MANILA - With the campaign period officially started, President Rodrigo Duterte is expected to intensify his endorsement for his bets in the senatorial race, especially those who belong to his inner circle.
Duterte is endorsing multiple candidates from various political parties, but only a handful are known to be associated with the chief executive, a long-time Davao City mayor who was practically a stranger to national politics before he was thrust into the presidency nearly 3 years ago.
Duterte’s daughter, Davao City Mayor Sara Duterte, has taken on the role as a power broker as her father ran the government, forming the regional party Hugpong ng Pagbabago (HNP) which forged ties with national political parties that carry re-electionists and old names in Philippine politics who are most likely to win May’s Senate race based on the recent surveys.
The President, however, is expected to pour his time, political capital, and other resources heavily on the members of his inner circle, namely his long-time aide Bong Go, former Philippine National Police chief Ronald “Bato” dela Rosa, and former political adviser Francis Tolentino.
The three bets, together with Senator Aquilino “Koko” Pimentel III and Maguindanao Rep. Zajid Mangudadatu, complete the 5-man slate of the ruling Partido Demokratiko Pilipino - Lakas ng Bayan (PDP-Laban). Together, they are called “MaBaGoKoTo,” a play on their names which can be translated to “I can change this,” something that echoes the “Change is coming” slogan of President Duterte during the presidential campaign.
Go and Bato, who are both newbies to national politics, admit that Duterte’s endorsement plays a heavy role in their respective Senate bids.
“Malaking bagay ang pag-eendorso ni pangulo sa akin at isa siya sa nagpatakbo sa akin. Malakas ang kutob niya at alam niya na makakapag-serbisyo ako ng maayos po dito sa Senado,” Go told ABS-CBN’s The Bottomline with Boy Abunda.
For most of his two decades serving Duterte, Go was away from the limelight. An election run for Go, however, became imminent when he started branding himself as the Presidential “photobomber” and “selfie king” often seen in photos that should otherwise feature the President as the most important subject. His billboards and tarpaulins would later start springing out in various parts of the country.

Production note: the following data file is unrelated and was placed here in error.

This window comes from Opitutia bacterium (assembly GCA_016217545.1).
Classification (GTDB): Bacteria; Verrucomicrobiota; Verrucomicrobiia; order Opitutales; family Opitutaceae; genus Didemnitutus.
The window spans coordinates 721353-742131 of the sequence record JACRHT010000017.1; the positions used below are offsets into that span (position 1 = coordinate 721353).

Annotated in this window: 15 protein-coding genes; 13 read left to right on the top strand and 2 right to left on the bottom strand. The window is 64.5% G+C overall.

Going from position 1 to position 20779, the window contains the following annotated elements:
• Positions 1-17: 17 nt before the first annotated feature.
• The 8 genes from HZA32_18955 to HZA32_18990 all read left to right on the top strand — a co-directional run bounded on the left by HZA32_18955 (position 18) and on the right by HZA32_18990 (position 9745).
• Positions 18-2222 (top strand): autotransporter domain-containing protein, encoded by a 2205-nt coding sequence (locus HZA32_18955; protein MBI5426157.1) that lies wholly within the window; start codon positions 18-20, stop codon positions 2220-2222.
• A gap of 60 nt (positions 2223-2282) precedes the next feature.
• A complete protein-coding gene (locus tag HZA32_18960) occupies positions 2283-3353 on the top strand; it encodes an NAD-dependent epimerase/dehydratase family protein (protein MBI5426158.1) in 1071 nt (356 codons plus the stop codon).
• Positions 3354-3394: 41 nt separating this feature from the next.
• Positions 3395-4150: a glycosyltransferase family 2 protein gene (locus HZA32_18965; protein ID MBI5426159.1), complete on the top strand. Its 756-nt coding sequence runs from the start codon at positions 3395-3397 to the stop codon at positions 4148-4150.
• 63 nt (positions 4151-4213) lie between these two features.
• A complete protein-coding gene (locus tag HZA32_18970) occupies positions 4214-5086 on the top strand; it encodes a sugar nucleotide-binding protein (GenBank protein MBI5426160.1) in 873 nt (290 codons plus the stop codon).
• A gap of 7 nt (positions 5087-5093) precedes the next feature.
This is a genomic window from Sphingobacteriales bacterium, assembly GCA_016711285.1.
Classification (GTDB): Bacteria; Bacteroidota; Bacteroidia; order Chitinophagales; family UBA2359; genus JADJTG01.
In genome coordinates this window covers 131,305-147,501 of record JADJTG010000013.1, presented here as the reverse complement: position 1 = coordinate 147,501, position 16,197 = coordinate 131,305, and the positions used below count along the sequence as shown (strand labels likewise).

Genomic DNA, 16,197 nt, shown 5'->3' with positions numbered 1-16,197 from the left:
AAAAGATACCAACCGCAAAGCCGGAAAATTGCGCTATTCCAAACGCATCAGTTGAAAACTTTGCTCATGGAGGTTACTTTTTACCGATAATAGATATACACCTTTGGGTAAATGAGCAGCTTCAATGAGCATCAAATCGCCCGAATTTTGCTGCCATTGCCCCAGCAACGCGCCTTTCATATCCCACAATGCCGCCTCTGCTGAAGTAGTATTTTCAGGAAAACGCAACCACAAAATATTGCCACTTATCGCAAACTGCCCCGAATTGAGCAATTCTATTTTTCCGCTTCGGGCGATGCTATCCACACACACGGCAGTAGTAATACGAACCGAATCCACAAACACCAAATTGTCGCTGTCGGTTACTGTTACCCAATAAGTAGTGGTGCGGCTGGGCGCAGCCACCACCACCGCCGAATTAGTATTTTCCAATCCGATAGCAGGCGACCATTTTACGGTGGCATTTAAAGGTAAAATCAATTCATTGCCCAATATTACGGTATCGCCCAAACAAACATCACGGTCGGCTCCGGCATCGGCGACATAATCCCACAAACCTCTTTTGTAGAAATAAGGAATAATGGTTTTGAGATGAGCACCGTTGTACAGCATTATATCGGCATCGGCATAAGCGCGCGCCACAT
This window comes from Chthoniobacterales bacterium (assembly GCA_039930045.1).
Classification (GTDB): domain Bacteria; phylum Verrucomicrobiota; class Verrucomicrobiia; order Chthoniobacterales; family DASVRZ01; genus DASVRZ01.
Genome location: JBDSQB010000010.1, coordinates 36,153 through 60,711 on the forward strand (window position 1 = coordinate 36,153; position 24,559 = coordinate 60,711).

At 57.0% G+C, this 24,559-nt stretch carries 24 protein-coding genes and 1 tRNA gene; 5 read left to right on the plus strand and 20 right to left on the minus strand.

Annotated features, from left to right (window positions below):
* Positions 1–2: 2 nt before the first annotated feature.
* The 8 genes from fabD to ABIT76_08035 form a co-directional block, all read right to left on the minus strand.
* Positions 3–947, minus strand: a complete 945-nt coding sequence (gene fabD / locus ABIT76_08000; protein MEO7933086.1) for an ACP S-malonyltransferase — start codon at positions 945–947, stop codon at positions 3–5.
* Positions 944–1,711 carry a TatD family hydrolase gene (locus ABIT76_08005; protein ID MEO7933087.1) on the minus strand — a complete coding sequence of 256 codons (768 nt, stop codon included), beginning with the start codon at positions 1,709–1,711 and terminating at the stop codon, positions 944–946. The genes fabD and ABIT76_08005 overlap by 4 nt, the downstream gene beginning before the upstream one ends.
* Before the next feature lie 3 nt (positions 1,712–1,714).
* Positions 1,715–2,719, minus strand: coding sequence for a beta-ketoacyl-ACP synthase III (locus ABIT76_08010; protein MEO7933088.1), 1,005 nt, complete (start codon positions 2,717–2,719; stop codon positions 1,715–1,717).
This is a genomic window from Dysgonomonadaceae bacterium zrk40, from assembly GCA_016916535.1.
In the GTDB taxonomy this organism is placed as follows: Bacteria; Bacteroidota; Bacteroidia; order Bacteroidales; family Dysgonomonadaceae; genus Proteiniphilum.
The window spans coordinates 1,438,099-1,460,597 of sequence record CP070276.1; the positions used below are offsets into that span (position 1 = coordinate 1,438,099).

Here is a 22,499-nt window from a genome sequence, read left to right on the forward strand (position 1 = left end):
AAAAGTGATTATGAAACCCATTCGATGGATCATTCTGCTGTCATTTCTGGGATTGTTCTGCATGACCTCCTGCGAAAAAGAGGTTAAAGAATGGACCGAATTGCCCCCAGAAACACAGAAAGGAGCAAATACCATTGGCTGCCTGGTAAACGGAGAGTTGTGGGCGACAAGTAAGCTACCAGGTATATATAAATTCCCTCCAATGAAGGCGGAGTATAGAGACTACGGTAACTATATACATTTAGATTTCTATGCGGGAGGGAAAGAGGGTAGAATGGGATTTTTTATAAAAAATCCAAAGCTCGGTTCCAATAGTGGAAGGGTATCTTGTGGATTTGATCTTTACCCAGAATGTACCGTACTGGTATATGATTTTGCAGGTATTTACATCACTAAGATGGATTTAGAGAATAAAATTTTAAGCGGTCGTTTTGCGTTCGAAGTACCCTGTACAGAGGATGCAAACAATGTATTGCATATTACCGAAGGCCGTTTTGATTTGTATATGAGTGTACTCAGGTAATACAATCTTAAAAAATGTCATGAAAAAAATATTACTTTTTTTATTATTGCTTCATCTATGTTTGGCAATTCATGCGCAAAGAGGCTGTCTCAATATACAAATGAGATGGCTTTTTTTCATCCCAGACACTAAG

Dela Rosa, for his part, said he owes his identity to Duterte, having been tapped as the chief executive’s first PNP chief tasked with carrying out the controversial war on drugs.
“There’s no Bato without Digong. Siya ang gumawa sa akin. From the start ng aking career, gina-guide niya ako kung paanong magaling na pulis… Mananalo ba ako kung walang suporta ni Presidente? Definitely no.”
Tolentino, meanwhile, has his experience as long-time Tagaytay City mayor and former Metropolitan Manila Development Authority (MMDA) chairman to back him up. He placed 13th in the previous Senate race, losing to then-administration bet Leila de Lima, whom he has described as a “nemesis.”
After losing in the Senate race, Tolentino found himself in the company of Duterte as the latter’s political adviser, a post which one would find to fit him given his previous association with the opposition Liberal Party.
After barely winning the 2016 Senate race, Tolentino hopes Duterte’s endorsement will spell the difference this time for him.
“Napakalaki ng tulong ng endorsement ni Mayor Digong. I will rely mostly on the endorsement of the President and his goodwill,” Tolentino said.
Among the five PDP-Laban bets, Pimentel perhaps needs the least boost from Duterte, as he landed in the middle of the Magic 12 of the latest Pulse Asia senatorial preference survey. His stint as a senator since 2011, the name recall, and his association with Duterte should give him an edge over other lesser-known candidates.
Mangudadatu, meanwhile, has his work cut out for him as he continued to lag in the surveys.
The Maguindanao lawmaker is banking on a solid Muslim support from Mindanao, as he vowed to push for stronger anti-terror laws amid the spate of bombings in the restive region.
“The president need the representation of the Muslims in the Senate,” he said, adding the President assured him he will climb up the surveys as the former did when he ran for president in 2016.
These five candidates will vie for the 12 Senate posts this year with other candidates who have also received the President’s endorsement, albeit not as aggressive.
Pimentel, PDP-Laban’s president, said fielding only 5 bets was not a sign of weakness for the party.
“Strategic decision na iyon para una sa lahat, eh di madaling dalhin. If we win 5 out of 5, eh ‘di 100 pct ang batting average namin,” he said.
Pimentel added the party did not force to complete a 12-person slate because it did not want to field party youngbloods who will surely lose in the race.
In contrast, Sara’s HNP is teeming with candidates, fielding one slot more than the usual 12-person slate being fielded by political parties in the past.
HNP-endorsed candidates include re-electionists Pimentel, Sonny Angara, Cynthia Villar, and JV Ejercito, as well as Pia Cayetano, Jinggoy Estrada, and Bong Revilla, who are hoping to make a comeback in the upper chamber.
Completing the HNP list are Tolentino and Senate reace newcomers Go, Dela Rosa, Mangudadatu, Jiggy Manicad, and Imee Marcos.